Thursday, June 3, 2010

Some Days We...Just. Can't. Do. It.

I've been thinking about burnout lately, as I'm lying in bed and can feel the tiredness in my legs, pulsing like waves. Am I pushing too hard, or do I just need to get into better shape? Am I being too disciplined, or not disciplined enough?

In the yogic tradition, the energy and austerity of discipline is captured by the term “tapas,” not to be confused with the yummy small plates often served at Spanish restaurants. A Sanskrit word, Tapas translates as “the purifying heat.” According to Gary Kraftsow, in his book, Yoga for Transformation, tapas is about “purifying and strengthening our systems through disciplines designed to reduce physical, emotion, and mental impurities.” Tapas is the energy we bring to cutting through the distractions in our life, often manifest in our myriad conditioned responses and habitual actions, so we can bring our full attention to the present moment. The idea of tapas captures the mental and physical elements of our daily workout challenge. Dedicating to our sports is so much more than a physical commitment; it is deeply mental and emotional as well. It requires the energy of our bodies, and the energy of our minds.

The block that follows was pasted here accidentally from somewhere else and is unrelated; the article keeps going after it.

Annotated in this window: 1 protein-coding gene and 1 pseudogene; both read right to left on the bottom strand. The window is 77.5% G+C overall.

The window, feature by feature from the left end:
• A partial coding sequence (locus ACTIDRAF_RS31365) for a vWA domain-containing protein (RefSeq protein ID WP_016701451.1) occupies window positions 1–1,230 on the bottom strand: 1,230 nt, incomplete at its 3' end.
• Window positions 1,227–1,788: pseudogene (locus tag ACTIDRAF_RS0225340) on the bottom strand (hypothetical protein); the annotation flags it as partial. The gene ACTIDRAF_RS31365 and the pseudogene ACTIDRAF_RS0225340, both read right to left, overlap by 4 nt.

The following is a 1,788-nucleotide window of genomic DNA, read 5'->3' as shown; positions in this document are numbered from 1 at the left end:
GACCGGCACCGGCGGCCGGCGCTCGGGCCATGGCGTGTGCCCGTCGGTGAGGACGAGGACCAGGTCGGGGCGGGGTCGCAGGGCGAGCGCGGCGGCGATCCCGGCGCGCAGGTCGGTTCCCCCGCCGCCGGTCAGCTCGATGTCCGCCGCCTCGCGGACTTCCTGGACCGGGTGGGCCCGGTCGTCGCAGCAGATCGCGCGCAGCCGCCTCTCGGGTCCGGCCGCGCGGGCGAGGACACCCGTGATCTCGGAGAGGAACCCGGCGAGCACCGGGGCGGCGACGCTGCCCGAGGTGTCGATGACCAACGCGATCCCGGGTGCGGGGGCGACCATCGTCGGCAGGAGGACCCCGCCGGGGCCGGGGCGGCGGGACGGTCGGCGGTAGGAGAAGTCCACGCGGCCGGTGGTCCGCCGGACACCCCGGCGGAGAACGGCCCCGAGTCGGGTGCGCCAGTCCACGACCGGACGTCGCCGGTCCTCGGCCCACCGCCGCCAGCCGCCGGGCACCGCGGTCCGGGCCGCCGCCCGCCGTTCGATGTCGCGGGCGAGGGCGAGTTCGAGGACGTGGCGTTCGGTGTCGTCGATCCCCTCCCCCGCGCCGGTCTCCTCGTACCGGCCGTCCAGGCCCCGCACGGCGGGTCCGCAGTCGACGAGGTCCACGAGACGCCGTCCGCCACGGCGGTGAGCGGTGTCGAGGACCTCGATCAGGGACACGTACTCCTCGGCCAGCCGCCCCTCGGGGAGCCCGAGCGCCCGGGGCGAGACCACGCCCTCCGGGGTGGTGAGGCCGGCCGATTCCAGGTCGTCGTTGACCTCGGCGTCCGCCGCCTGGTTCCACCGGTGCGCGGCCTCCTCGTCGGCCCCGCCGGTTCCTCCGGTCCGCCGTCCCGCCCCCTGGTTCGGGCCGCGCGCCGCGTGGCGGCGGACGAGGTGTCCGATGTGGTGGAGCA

In his book, Kraftsow points out that tapas is about breaking cycles of habit and addiction, waking us up out of the momentum of our daily lives (which can become a form of inertia in itself, if we aren’t mindful), to pay attention and look at why we are doing what we are doing; to see things in a new way. In other words, our daily discipline, our tapas, can become superficial or warped, if instead of helping us to be present in our lives, our routine has become so ingrained and unchangeable as to be harmful, physically, mentally or emotionally. And that’s exactly what burnout is, the point at which we have so deeply integrated our workout habit, that we have lost sight of the moment, of how our workouts are actually making us feel, which is tired and dragged out.

Eckhart Tolle, in his book, The Power of Now, suggests we take time each day to “flood our body with consciousness.” By which he means, to literally close your eyes, lie quietly, and focus your attention on each part of your body, until you can feel it as a single field of energy. That’s a deeply felt form of being in the moment. And there’s no doubt that if we pay close attention to our bodies, they will tell us what’s best. And sometimes that’s “stay the course,” or “rev up,” and other times the message is “change now.”

The weather is beautiful, summer is upon us, and the temptation to wear ourselves out on the race circuit, or with other physical activity can be irresistible. Which means?--it's also time to listen even more carefully to our bodies.

Enjoy the sweat and hear its message.